Smallest parties will
Ultimately, victory may hinge on little-known candidates’ preference deals
YOUR vote counts at the upcoming state election. That’s the message from political experts who say inter-party preference deals are likely to be a decisive factor at the November 24 poll.
As “strange bedfellows” go to work to formulate deals, those in the know say micro parties, particularly in the Upper House, could be catapulted to power.
While the major parties jostle for a majority in the 88seat Lower House, urban sprawl, transport, congestion, education and health are shaping as key election battlegrounds.
Labor has a one-seat majority in the Lower House (45 seats) including Geelong, Bellarine and Lara, the Coalition needs to win eight seats to form government.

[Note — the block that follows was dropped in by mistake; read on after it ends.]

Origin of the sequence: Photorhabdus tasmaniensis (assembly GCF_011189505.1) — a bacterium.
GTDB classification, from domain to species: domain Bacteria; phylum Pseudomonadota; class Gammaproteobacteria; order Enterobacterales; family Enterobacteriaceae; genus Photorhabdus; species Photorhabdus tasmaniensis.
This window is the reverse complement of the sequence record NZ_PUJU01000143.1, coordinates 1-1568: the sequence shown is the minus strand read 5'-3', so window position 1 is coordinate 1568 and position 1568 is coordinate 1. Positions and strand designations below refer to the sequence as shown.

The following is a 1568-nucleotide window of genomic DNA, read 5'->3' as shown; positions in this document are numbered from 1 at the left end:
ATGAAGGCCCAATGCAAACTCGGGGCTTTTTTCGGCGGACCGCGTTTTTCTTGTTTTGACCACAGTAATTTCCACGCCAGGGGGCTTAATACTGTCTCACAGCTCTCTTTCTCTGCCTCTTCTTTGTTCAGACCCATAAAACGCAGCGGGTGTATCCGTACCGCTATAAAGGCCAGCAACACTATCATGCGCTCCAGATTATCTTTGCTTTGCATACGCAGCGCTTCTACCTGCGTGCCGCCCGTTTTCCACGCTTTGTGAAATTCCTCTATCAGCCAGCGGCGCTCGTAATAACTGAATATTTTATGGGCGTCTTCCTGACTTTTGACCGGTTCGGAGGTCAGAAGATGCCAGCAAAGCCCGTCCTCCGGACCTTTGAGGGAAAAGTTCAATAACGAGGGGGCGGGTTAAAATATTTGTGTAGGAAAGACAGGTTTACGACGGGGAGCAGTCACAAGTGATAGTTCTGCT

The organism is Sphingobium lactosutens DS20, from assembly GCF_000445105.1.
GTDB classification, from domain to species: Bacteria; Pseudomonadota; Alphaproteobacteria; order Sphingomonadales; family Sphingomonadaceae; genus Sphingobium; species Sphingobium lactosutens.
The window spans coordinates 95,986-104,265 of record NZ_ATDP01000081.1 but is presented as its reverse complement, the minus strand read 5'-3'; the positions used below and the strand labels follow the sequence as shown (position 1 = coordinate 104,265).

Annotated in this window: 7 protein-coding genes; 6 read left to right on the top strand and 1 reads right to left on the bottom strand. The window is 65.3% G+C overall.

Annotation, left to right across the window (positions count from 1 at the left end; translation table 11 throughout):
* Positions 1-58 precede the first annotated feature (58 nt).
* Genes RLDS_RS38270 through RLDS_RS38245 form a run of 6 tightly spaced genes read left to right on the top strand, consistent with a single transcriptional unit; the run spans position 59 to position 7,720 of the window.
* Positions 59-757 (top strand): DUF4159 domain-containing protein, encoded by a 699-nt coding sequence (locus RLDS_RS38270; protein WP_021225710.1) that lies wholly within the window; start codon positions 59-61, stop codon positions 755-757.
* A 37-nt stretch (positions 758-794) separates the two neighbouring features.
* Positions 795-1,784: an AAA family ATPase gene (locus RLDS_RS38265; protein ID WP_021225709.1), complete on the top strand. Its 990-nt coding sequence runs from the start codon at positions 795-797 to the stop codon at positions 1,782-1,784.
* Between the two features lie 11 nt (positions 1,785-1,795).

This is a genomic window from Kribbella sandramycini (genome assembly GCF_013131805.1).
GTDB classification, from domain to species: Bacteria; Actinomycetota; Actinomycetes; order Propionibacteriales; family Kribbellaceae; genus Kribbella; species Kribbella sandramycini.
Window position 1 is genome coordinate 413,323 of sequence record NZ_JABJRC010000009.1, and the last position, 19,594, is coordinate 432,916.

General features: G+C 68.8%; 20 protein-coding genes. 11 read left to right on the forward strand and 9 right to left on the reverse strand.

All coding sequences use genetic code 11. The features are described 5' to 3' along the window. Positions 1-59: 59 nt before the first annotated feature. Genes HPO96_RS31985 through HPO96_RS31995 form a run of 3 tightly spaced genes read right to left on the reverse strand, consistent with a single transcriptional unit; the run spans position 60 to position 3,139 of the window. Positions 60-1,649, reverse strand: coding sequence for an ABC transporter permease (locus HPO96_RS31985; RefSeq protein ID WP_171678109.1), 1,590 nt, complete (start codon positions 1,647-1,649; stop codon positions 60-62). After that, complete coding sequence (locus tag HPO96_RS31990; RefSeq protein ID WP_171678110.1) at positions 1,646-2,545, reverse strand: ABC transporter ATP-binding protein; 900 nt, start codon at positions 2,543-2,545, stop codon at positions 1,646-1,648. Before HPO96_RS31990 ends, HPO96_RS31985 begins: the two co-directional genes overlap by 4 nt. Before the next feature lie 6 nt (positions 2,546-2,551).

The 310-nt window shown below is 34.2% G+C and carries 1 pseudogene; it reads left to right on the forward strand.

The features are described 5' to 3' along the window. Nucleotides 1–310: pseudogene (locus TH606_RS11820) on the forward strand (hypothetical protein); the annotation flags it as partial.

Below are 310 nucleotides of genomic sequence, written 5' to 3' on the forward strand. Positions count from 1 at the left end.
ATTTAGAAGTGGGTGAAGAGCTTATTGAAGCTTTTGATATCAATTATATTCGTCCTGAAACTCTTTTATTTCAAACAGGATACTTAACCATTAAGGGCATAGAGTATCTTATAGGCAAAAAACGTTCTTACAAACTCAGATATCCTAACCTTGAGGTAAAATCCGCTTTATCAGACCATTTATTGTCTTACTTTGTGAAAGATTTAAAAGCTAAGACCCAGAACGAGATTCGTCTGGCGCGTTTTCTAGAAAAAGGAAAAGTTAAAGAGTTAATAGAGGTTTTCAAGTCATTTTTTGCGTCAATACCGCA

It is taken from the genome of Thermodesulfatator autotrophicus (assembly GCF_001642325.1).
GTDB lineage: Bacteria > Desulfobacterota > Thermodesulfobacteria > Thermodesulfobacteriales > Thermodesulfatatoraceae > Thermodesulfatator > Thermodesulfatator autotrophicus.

Liberal Andrew Katos faces Labor’s Darren Cheeseman and the Greens’ Marian Smedley in South Barwon, the marginal electorate is predicted to be a key battleground for the Coalition.
Political experts predict the election will be a tight contest in which preference deals will determine success, and support for minor parties will grow.